The World handicap system is the official system and is used by both the USGA and R&A.

## Why the golf handicap system was introduced?

We’ve all played a round of golf with someone who drives the ball a mile. Hits their approach shots with a missile-like accuracy. Can get up and down from a short side bunker in two. And has no problem putting out those 6 footers which fill us mere mortals with dread. It’s hard to compete with these God-like golfers. With that in mind, the golf handicap system was introduced in order to level the playing field and make the game fairer. In the past, golfers of different skill levels would often compete against each other, which would often lead to frustration on the part of the less skilled player. The handicap system allows players of all skill levels to compete against each other on a more even playing field. Handicaps are based on a golfer’s average score over a period of time, and they are used to adjust the scoring of a game so that players of different skill levels can compete against each other. The handicap system has been refined over time and is now an essential part of competitive golf.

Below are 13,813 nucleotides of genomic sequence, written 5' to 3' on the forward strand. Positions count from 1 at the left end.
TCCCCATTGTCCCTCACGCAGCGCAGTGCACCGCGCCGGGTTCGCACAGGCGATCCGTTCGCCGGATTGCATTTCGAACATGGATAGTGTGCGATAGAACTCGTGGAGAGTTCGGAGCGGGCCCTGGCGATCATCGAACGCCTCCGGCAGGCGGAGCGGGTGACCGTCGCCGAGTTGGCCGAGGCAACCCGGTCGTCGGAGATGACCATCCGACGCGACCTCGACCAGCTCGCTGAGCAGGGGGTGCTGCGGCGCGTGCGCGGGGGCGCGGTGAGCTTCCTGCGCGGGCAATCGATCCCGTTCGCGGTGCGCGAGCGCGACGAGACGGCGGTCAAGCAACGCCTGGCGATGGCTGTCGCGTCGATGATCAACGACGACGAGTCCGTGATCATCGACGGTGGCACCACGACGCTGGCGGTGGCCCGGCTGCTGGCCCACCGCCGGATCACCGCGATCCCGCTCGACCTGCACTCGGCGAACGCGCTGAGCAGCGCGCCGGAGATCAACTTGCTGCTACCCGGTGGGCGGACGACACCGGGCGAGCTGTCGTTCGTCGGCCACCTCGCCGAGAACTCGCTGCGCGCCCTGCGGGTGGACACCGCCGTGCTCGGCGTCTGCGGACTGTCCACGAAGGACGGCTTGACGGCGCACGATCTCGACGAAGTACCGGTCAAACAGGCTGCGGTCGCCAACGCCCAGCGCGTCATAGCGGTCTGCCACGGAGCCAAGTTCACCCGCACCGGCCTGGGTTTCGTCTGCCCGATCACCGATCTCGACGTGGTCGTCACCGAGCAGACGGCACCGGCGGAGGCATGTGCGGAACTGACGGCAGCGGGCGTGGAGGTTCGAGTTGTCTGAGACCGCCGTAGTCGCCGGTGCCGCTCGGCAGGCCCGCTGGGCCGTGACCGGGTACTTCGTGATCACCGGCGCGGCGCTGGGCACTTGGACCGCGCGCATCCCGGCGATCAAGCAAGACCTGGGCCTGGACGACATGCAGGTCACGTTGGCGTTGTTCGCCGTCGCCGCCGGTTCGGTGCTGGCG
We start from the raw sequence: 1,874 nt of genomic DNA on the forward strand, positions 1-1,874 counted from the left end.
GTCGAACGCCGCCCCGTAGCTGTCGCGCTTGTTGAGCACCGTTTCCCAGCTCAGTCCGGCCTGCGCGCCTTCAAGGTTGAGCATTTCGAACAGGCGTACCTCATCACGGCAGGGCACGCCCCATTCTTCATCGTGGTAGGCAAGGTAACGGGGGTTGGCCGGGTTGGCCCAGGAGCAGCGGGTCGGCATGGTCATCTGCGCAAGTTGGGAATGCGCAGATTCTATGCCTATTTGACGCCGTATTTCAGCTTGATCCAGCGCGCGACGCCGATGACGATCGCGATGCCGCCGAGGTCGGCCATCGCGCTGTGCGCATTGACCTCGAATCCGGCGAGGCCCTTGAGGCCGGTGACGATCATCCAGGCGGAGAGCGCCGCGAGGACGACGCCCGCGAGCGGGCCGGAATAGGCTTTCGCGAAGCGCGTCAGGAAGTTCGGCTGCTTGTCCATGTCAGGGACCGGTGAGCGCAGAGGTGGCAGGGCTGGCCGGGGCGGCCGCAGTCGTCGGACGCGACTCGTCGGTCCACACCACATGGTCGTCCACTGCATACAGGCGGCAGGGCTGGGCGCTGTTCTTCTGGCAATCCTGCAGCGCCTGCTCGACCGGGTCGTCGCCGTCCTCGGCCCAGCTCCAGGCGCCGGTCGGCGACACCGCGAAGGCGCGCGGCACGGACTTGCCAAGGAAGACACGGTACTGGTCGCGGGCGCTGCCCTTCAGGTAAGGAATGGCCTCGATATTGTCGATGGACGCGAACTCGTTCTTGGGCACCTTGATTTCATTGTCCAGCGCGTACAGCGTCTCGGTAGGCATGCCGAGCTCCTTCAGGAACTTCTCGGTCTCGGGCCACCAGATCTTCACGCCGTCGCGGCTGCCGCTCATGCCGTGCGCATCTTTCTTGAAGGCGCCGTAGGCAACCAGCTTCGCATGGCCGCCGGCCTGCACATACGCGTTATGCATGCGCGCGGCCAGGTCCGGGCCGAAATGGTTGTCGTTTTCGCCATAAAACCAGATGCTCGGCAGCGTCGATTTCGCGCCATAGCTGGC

## Golf handicap system history

The origin of the golf handicap system or “Hands-on-cap” can be traced back to 18th-century Scotland, where it was first used as a way to encourage more people to play the game. At that time, golf was a very exclusive sport, reserved for those with the time and money to invest in it. In order to make it more accessible, clubs began offering reduced rates for those who could prove their handicap. The system quickly caught on, and by the early 1900s, it was being used by golfers around the world. Today, thanks to the handicap system, anyone can enjoy a round of golf, regardless of their skill level.

## How to calculate your golf handicap